where 𝒞*ᵢ* is the set of indices of context words surrounding the center word *wᵢ*. One possible choice to define probability *p* is the softmax of the output layer of a dense neural network.

The diagram below explains the training process of skip-gram. Here, ∑ represents the weighted sum of the output of the network’s previous layer, and S means softmax.

More on skip-gram and Word2Vec in general:

This formulation is impractical because of the large computational cost. However, the problem of predicting context words can instead be framed as a set of independent binary classification tasks, where the goal is to independently predict the presence (or absence) of context words.

For a center word at index *i* in the corpus, all corresponding context words are considered positive examples, and negative examples (words other than the context words) are chosen at random from the corpus. Using the binary logistic loss, skip-gram minimizes the following objective function:

where 𝒩*ᵢ*,*ⱼ* is the set of indices of negative examples sampled from the corpus and *s* is a scoring function that maps pairs of **(center, context)** to ℝ. For skip-gram, the choice of *s* would be a dense neural network.

## 📈 Improving Skip-gram

Since skip-gram uses a distinct feature vector for each word, it ignores the internal structures of words. fastText attempts to solve this by treating each word as the aggregation of its character *n*-grams. The vector for a word is simply taken to be the sum of all vectors of its character *n*-grams.

But how are the character *n*-grams created? Let’s say you have the word *write* with *n* = 3. Then the character 3-grams of *write* would be

,

There are five character 3-grams and one special sequence

. The symbols `<`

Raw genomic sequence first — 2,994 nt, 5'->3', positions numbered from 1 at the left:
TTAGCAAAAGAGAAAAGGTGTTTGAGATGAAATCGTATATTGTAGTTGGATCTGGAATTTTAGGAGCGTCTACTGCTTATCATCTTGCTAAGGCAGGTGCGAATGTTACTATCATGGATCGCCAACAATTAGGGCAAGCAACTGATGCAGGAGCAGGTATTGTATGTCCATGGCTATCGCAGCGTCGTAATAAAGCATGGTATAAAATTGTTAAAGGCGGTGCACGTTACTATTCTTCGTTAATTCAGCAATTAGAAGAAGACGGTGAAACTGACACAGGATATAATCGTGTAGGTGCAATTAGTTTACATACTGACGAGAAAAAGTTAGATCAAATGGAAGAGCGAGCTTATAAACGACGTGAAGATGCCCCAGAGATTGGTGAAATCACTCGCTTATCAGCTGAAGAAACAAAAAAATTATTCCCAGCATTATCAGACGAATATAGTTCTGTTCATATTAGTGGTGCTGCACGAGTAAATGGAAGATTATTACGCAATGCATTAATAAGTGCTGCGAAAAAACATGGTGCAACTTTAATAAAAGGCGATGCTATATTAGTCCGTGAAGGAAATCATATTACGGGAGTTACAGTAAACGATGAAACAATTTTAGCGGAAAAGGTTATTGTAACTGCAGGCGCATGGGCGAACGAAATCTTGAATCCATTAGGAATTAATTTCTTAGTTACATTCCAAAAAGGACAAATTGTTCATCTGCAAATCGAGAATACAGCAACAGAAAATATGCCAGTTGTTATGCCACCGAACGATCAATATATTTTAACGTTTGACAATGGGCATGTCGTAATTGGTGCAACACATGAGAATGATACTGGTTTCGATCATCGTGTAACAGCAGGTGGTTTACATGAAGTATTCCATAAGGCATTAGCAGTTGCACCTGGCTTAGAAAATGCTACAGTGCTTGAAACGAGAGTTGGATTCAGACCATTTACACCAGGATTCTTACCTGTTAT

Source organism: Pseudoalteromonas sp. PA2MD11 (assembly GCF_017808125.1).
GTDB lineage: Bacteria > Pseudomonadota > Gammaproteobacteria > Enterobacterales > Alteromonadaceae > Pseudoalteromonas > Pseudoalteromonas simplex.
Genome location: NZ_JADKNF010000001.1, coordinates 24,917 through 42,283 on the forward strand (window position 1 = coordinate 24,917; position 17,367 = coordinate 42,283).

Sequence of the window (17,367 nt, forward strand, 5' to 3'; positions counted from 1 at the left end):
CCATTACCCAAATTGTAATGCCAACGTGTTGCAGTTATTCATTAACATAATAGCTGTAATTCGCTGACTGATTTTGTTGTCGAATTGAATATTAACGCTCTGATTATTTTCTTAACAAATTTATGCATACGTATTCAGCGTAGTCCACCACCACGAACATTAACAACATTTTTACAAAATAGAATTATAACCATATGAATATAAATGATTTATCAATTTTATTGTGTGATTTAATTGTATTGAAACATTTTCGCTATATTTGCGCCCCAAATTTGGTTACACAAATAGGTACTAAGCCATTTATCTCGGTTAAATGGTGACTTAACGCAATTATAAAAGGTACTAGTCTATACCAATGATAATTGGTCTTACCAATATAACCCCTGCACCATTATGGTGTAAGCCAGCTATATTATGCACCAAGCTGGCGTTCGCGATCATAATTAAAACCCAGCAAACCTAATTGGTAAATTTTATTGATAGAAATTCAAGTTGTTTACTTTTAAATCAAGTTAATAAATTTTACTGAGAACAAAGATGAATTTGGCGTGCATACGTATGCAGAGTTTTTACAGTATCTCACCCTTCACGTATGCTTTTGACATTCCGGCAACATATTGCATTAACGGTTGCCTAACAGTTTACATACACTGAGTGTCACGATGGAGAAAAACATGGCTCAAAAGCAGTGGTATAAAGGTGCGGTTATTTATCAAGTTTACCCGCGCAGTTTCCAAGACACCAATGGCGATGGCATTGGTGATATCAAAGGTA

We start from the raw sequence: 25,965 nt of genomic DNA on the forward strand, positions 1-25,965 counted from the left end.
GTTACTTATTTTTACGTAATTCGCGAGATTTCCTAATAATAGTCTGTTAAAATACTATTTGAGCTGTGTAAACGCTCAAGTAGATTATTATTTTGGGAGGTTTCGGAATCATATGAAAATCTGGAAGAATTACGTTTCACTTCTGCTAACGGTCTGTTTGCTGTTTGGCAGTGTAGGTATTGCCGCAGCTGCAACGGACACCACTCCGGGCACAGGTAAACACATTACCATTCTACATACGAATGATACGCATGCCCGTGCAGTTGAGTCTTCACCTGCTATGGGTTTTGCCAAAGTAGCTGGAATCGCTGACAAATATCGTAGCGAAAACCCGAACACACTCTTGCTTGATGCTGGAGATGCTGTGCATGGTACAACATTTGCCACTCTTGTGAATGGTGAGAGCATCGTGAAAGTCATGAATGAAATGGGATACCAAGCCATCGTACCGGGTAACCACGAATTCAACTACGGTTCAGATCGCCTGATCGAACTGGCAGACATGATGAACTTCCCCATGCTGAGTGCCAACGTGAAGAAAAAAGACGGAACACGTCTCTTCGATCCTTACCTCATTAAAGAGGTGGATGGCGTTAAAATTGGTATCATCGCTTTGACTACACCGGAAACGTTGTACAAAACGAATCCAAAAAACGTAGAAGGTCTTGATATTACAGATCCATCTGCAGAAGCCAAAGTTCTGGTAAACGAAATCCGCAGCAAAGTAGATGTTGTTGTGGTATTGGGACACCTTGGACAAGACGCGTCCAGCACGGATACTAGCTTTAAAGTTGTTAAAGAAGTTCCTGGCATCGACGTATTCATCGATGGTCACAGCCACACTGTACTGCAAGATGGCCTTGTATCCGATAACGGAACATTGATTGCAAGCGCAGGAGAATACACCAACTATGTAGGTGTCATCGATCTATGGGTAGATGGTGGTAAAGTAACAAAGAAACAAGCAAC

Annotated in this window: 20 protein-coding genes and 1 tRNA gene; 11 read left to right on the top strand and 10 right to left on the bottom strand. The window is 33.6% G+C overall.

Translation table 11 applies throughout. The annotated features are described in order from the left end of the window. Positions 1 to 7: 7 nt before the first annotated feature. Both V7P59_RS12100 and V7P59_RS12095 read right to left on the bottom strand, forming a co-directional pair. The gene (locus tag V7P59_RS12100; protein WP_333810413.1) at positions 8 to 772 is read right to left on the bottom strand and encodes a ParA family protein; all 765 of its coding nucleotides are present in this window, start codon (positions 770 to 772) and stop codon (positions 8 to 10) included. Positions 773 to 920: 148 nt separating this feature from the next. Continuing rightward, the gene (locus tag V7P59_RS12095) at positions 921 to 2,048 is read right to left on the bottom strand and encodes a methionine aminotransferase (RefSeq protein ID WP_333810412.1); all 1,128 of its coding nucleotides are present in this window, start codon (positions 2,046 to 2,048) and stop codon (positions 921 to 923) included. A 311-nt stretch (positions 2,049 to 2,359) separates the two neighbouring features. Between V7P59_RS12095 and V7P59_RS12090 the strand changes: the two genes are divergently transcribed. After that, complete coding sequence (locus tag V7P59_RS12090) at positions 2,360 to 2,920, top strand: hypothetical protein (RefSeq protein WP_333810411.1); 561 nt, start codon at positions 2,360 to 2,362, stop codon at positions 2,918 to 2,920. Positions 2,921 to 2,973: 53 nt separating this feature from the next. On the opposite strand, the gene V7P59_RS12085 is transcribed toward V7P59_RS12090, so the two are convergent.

and `>`

at the beginning and end of words allows us to distinguish prefixes and suffixes from other character sequences.

After creating character *n*-grams with *n* of your choice, you’d have a corpus of *n*-grams of size *G*. Let

Define the scoring function of a **(center, context)** pair for fastText as the sum of the dot products of vector representations of the center word’s *n*-grams and the context word, i.e.,

This simple model allows sharing the representations across words, thus allowing it to learn reliable representations for rare words. Hence, fastText modeling really is just solving

Since working with *n*-grams multiplies the size of the corpus, you need to address the memory issue. You could use a hashing function that maps *n*-grams to integers in 1 to *K*, where *K* is a large number of your choice.

## 🆚 fastText vs Word2Vec

fastText does significantly better on **syntactic** tasks compared to the vanilla Word2Vec, especially when the size of the training corpus is small. Word2Vec slightly outperforms fastText on **semantic** tasks though. The differences grow smaller as the size of the training corpus increases.

Unlike Word2Vec, fastText can obtain vectors even for OOV words, by summing up vectors for its component character *n*-grams, provided at least one of the character *n*-grams was present in the training data.

Congrats on reaching the end!

In this story, you are introduced to 2 methods that could potentially improve Word2Vec performance:

**GloVe**finds linear structures of feature vectors directly by also using global information about words.**fastText**learns morphology through character*n*-grams of words and can estimate feature vectors of OOV words.

GloVe performs better than Word2Vec for **word analogy** tasks. It also outperforms related models on **similarity** tasks and **named entity recognition**. fastText does significantly better on **syntactic** tasks than Word2Vec while Word2Vec slightly outperforms fastText on **semantic** tasks.